Historically, during times of turmoil and trauma, art can speak volumes. When looking back at art of the past, the viewer can get a sense of the social and cultural implications of a period of time through the art it produced. During the American Revolution, there was a rise in propagandist art in newspapers and print. Diego Rivera’s murals and work during his Detroit period signified the rise of mass industrialization in America. Heaven Gallery’s current “Oh, Maker” exhibition, curated by Darryl Terrell, speaks to the current relationship between America and black Americans through the reimagining and reappropriation of materials.
Terrell has carefully chosen seven artists to examine the current social and political climate and its relation to black Americans through photographs, video, installation, collage and even handmade music boxes composed and constructed by artist Sadie Woods. It also explores the past and its effects that still ripple throughout society today, as in Michael Curtis Asbill’s piece “Provisional Monument, Pulaski TN,” which explores the tensions surrounding the birth of the KKK, or Shanna Merola’s critique of police oppression.
While most of the work deals with sociocultural trauma, there is an underlying childlike innocence tying these pieces together, whether the digital collage images from Andrea Coleman of a family seated for dinner, or Kevin Demery’s swing set piece “Things Fall Apart.” There is a phantom feeling of absence when you look at it as a stand-alone work. We see an object that is oftentimes swinging and teeming with children, left broken, forgotten with a quiet stillness.
Mark Blanchard presents a different kind of stillness in his black-and-white photographs of two young black boys in an abandoned home. What is most striking in his piece, “Effluence of Cosmic Void,” is that one boy, wearing all white, is suspended in mid-air, lifeless in a martyred pose, as the other boy, hooded and in all black, looks on. Black boys and black men have been at the center of the traumas in America’s past and present, and the photograph is a poignant depiction of that. It plays with the interpretation of the viewer’s sense of good and evil, and the truth behind the lens, true to Blanchard’s process, which “involves navigating the distractions of persona and our projected identities.”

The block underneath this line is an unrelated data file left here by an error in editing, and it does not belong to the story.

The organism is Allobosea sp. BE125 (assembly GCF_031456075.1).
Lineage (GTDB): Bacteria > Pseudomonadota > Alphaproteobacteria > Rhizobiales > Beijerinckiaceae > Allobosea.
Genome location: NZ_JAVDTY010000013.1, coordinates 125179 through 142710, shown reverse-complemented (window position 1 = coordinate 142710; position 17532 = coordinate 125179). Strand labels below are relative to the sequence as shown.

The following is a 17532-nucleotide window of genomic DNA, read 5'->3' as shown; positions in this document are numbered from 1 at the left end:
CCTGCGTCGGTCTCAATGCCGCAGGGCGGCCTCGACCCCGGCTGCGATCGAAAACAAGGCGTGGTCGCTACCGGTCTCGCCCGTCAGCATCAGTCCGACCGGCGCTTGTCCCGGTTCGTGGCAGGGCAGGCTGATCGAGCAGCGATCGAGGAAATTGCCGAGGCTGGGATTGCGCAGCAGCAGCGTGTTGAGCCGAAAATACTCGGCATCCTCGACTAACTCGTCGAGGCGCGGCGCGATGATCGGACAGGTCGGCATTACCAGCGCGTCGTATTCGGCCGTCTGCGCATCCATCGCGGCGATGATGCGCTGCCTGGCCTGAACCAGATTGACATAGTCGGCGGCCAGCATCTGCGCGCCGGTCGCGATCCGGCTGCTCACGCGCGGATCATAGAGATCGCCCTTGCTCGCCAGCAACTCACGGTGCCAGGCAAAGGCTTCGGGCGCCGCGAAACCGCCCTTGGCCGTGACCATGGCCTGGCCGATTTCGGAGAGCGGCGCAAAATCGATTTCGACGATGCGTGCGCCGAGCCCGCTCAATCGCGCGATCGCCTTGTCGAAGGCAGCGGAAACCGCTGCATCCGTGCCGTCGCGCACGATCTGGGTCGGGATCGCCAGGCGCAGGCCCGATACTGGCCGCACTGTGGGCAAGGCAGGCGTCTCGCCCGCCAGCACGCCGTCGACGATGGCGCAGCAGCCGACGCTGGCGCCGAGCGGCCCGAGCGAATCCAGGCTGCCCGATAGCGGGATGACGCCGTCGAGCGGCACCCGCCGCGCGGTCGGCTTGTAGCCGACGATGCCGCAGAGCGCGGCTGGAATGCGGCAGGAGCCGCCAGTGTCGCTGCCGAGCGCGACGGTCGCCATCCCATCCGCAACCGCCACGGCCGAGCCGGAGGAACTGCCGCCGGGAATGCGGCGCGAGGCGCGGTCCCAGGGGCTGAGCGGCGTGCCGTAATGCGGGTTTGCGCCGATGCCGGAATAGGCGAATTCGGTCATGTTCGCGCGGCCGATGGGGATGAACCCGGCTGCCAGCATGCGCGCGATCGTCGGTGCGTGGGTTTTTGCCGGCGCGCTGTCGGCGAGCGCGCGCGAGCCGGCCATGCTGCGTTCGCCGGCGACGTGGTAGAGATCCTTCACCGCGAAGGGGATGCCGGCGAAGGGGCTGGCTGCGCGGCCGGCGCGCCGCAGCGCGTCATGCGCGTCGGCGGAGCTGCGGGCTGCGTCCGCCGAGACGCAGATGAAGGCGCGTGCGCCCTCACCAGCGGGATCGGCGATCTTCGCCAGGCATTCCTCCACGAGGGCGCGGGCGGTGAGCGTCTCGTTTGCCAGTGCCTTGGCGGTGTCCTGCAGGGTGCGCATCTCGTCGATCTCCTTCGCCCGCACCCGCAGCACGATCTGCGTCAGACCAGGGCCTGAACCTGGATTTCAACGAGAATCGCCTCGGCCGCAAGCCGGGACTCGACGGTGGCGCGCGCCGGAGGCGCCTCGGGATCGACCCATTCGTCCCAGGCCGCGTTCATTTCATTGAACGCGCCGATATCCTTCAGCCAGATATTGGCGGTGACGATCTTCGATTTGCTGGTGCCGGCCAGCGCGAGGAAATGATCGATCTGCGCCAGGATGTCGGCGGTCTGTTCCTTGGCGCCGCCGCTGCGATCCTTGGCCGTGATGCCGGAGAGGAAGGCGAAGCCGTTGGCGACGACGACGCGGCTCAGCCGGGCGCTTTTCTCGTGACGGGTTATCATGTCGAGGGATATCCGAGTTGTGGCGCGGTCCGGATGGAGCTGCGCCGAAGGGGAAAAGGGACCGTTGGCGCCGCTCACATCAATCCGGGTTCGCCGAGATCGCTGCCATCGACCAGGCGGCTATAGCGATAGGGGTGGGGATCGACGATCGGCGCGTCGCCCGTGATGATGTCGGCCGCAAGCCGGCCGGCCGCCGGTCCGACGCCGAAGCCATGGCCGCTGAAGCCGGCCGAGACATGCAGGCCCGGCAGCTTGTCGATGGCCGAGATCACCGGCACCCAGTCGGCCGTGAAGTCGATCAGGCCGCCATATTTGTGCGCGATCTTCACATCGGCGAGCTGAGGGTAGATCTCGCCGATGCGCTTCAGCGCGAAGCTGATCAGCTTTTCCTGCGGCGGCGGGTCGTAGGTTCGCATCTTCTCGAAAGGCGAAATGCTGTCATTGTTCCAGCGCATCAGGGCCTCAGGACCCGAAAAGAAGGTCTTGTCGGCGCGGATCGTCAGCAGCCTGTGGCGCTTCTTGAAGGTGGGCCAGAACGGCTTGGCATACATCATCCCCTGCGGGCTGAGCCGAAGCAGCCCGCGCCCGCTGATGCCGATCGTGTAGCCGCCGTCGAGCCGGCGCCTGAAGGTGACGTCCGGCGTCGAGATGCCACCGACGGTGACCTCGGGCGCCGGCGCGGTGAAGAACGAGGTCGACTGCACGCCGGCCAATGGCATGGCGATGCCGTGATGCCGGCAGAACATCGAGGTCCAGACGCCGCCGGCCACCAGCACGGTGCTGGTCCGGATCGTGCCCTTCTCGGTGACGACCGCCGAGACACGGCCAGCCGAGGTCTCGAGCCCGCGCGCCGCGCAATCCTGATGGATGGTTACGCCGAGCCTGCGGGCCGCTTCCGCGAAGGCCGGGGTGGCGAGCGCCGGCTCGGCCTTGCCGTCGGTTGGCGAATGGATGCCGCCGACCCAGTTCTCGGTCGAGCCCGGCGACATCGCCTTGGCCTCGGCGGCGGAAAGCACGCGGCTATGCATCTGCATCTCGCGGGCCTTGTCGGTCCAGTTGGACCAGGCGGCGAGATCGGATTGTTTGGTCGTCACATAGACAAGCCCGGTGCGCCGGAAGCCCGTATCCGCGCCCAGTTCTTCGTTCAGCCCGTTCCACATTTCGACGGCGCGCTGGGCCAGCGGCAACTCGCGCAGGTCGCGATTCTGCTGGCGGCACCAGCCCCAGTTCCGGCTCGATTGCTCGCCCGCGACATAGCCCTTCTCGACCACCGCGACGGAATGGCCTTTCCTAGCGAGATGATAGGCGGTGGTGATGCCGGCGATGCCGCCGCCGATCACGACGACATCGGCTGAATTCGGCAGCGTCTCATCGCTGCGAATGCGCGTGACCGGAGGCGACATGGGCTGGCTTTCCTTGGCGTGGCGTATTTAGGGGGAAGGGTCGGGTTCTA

The video compilation “Deliberately,” by Zakkiyyah Najeebah, explores the personification of black women through found footage of period Afro Sheen commercials, Kathleen Cleaver and Maya Angelou in conversation, black ballerinas, and the viral video of a young Venus Williams and the white reporter who criticized her confident comment that she would defeat her opponent and her father/coach’s clapback response to the reporter. Najeebah uses this footage to share black narratives, particularly those surrounding “representation, inclusivity, black womanhood, family histories.”
“Oh, Maker” navigates the past with grace, and though it appears to have a heavy heart, in the right hands it sheds light on a narrative most often not told through the proper lens. “Each artist is showing how they’ve considered their experiences, while maneuvering in America, all the while looking at its dark history,” Terrell says.
“Oh, Maker” shows through January 26 at Heaven Gallery, 1550 North Milwaukee.